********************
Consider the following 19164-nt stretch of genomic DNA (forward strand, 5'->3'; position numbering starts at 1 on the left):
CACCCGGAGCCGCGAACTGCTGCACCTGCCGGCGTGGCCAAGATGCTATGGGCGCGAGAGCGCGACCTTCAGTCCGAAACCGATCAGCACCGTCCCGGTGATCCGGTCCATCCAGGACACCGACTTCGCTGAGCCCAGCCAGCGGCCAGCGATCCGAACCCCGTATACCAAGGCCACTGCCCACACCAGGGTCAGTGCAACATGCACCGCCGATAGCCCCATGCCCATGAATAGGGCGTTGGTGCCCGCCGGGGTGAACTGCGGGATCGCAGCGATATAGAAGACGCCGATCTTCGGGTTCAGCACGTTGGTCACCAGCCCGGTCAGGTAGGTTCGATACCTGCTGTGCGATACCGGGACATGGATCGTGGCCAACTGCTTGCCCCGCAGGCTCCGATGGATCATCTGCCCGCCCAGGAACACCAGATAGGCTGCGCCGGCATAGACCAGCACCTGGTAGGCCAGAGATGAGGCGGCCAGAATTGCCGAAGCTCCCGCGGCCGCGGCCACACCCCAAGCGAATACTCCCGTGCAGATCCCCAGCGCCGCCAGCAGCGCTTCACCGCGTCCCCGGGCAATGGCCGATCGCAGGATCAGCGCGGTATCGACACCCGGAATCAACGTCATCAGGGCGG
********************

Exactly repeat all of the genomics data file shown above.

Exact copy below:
Consider the following 19164-nt stretch of genomic DNA (forward strand, 5'->3'; position numbering starts at 1 on the left):
CACCCGGAGCCGCGAACTGCTGCACCTGCCGGCGTGGCCAAGATGCTATGGGCGCGAGAGCGCGACCTTCAGTCCGAAACCGATCAGCACCGTCCCGGTGATCCGGTCCATCCAGGACACCGACTTCGCTGAGCCCAGCCAGCGGCCAGCGATCCGAACCCCGTATACCAAGGCCACTGCCCACACCAGGGTCAGTGCAACATGCACCGCCGATAGCCCCATGCCCATGAATAGGGCGTTGGTGCCCGCCGGGGTGAACTGCGGGATCGCAGCGATATAGAAGACGCCGATCTTCGGGTTCAGCACGTTGGTCACCAGCCCGGTCAGGTAGGTTCGATACCTGCTGTGCGATACCGGGACATGGATCGTGGCCAACTGCTTGCCCCGCAGGCTCCGATGGATCATCTGCCCGCCCAGGAACACCAGATAGGCTGCGCCGGCATAGACCAGCACCTGGTAGGCCAGAGATGAGGCGGCCAGAATTGCCGAAGCTCCCGCGGCCGCGGCCACACCCCAAGCGAATACTCCCGTGCAGATCCCCAGCGCCGCCAGCAGCGCTTCACCGCGTCCCCGGGCAATGGCCGATCGCAGGATCAGCGCGGTATCGACACCCGGAATCAACGTCATCAGGGCGG